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Vol 21 No 9 Sept/Oct 2016

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Goode on Commercial Law

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IT Support of the Judiciary

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ISBN13: 9789067041683
ISBN: 9067041688
Published: June 2004
Publisher: T.M.C. Asser Press
Format: Hardback
Price: £42.99

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Information Technology (IT) has found its way into legal practice and into the Judiciary. The present publication provides an insight into the developments in three continents, and more specifically a country in each of these continents: Australia (Australia), Singapore (Asia), and Venezuela (South America). In addition, reports by Norway, the Netherlands and Italy are provided. These countries are considered the best equipped and organized in IT for the Judiciary in Europe. Amongst the issues addressed are electronic filing systems, decision support systems, the employment of knowledge management, and on-line services, including publication of verdicts. The central issue in the development of IT support for the Judiciary worldwide appears the use of case management systems. This book is a comprehensive source on the use of IT in legal organizations, in particular the Judiciary, practitioners (attorneys, company lawyers, consultants), governments, but also for academics and students.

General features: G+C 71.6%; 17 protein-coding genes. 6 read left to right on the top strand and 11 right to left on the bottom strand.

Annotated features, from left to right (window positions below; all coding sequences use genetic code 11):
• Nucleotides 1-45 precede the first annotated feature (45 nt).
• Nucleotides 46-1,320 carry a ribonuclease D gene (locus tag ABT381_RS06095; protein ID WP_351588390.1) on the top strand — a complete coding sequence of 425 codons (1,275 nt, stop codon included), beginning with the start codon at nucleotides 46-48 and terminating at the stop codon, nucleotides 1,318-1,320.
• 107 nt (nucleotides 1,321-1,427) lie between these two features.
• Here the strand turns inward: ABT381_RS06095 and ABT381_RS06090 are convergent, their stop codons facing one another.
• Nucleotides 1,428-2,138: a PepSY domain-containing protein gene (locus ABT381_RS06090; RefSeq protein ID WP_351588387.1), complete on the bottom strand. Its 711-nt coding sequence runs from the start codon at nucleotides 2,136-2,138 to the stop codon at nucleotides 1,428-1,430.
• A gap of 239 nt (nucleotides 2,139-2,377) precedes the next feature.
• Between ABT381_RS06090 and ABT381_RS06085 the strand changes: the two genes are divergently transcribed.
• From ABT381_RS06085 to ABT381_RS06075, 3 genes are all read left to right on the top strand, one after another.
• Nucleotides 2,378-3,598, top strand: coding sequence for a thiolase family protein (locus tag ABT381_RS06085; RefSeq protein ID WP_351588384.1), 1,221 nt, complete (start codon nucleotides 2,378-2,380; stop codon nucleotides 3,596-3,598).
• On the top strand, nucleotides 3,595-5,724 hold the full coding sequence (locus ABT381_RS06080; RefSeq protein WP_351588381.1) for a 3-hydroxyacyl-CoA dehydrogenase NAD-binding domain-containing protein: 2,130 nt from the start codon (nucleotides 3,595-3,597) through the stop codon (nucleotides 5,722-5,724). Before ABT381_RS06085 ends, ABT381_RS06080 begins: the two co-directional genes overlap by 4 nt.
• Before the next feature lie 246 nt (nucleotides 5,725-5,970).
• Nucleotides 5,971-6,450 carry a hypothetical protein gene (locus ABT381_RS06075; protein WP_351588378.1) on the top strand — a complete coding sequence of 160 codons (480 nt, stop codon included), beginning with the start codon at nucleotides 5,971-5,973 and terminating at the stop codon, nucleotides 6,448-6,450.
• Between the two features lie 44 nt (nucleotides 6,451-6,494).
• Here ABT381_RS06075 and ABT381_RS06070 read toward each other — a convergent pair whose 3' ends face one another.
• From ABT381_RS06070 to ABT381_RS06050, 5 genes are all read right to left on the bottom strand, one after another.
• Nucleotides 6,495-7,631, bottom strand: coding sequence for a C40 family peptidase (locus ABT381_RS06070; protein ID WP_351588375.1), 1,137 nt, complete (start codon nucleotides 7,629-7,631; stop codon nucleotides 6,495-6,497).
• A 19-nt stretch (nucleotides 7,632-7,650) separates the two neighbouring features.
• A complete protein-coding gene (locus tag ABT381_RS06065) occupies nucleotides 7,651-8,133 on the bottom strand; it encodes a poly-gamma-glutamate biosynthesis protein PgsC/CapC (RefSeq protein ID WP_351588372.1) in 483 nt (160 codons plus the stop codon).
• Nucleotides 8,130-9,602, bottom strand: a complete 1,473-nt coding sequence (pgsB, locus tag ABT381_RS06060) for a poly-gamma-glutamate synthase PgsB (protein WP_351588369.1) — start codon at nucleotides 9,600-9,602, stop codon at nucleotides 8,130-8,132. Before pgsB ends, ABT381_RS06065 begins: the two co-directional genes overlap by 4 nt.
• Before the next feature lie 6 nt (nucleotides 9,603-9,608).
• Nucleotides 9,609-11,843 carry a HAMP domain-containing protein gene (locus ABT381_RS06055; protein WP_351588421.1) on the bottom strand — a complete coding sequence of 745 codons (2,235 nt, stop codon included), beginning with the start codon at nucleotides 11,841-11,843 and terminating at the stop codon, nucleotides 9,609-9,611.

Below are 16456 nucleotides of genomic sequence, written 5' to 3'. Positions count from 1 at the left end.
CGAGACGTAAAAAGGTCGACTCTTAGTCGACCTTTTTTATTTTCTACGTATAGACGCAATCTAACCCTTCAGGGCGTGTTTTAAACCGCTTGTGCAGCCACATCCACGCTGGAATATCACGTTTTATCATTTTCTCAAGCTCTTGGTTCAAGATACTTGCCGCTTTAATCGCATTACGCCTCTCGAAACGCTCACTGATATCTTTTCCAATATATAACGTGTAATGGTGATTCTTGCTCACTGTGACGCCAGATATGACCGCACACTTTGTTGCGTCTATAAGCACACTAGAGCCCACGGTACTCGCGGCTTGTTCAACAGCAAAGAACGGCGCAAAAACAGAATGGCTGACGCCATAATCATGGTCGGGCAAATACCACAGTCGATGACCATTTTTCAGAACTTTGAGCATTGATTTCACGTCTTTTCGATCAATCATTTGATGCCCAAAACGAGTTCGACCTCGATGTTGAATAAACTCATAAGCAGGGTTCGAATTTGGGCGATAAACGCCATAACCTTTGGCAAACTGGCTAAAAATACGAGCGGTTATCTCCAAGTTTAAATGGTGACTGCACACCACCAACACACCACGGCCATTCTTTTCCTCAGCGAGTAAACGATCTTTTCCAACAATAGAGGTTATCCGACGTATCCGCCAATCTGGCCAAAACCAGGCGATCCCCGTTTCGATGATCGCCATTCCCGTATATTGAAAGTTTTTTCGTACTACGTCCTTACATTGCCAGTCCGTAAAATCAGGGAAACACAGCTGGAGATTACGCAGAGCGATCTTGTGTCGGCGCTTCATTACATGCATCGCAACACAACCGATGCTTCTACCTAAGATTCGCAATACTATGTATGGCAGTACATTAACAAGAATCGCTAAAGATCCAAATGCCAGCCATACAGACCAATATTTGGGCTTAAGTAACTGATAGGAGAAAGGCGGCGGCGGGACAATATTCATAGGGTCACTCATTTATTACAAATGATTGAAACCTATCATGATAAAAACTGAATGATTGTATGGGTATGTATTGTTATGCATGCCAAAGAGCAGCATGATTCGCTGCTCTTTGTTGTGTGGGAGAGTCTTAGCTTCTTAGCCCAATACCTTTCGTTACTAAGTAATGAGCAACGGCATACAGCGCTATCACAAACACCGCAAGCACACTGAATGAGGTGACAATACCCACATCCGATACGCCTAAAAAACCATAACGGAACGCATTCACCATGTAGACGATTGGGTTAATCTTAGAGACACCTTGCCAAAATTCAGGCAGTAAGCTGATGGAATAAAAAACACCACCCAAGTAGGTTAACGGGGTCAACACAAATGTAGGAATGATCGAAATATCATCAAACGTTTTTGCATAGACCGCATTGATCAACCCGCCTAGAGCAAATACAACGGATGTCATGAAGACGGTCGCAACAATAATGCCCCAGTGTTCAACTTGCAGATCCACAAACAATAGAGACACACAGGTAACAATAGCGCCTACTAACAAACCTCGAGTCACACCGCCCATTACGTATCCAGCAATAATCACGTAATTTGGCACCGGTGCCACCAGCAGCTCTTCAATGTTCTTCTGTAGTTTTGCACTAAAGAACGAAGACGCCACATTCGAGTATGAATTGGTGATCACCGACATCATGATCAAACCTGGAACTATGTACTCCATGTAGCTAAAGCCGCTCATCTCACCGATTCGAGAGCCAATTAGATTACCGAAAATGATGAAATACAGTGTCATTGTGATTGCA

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Abbreviations; 1. Introduction Anja Oskamp, Arno R. Lodder and Martin Apistola; 1.1 IT support of the judiciary; 1.2 Outline of this book; 1.3 IT support of the judiciary in Europe; 1.4 Important issues outside Europe; 1.5 Concluding observations; 2. Australia Anne Wallace; 2.1 Organisation/structure of the judiciary; 2.2 Information Technology: the most pressing issues; 2.3 (Legal) information/knowledge management: the most pressing issues; 2.4 The beneficial effects of these discussions; 3. Singapore Thian Yee Sze: 3.1 Introduction; 3.2 Singapore's legal system and judicial structure; 3.3 The impetus behind the use of technology; 3.4 The early years of harnessing technology in the supreme court; 3.5 The vision of a paperless courtroom - towards building up a world-class judiciary; 3.6 An electronic litigation system for the 21st century; 3.7 Electronic trials and hearings - the birth of the technology courts; 3.8 Use of electronic documents in the courtroom; 3.9 The electronic filing system - a litigation system par excellence; 3.10 Strategy behind the planning, development and implementation of the electronic filing system; 3.11 A watershed in the pursuit of an electronic litigation system; 3.12 Lawnet - a strategic national legal information network; 3.13 The final pieces of the electronic litigation system jigsaw - other key application systems and technological initiatives in the supreme court; 3.14 The realisation of the vision of an electronic litigation system - the dawn of a new era of the cybercourt; 3.15 The final destination of the journey; 4. Venezuela Ricardo Jimenez; 4.1 Introduction; 4.2 The judiciary; 4.3 Information and communication technologies in the judiciary; 4.4 Introducing IT; 4.5 Trends in IT; 4.6 Legal information knowledge management; 5. IT in the Norwegian courts Morten S. Hagedal; 5.1 Introduction; 5.2 The norwegian courts and the administration thereof; 5.3 Co-operation and co-ordination with the other law enforcement agencies - the 'penal' chain; 5.4 The first wave of IT in the Norwegian courts; 5.5 Some effects of the introduction of IT, and some other aims of the court administration; 5.6 Dissemination of cases; 5.7 Sentencing support; 5.8 The second wave of IT in the Norwegian judiciary; 5.9 Bibliographical references; 6. The Netherlands Arno R. Lodder, Anja Oskamp and Ronald van den Hoogen; 6.1 Introduction; 6.2 IT support for judges concerning sentencing decisions; 6.3 IT support for the prosecutor concerning sentencing requests; 6.4 IT support for judges in determining damages; 6.5 Management information to evaluate the productivity and/or quality of judges; 6.6 On management, funding, design and evaluation; 6.7 Sentencing systems for judges and prosecutors; 6.8 On the mandatory use of systems; 6.9 Theoretical legal issues; 6.10 Theoretical ICT issues; 6.11 Completely digitized procedures; 6.12 The state of automation; 6.13 Bibliographical references; 7. Information and communication technology for justice: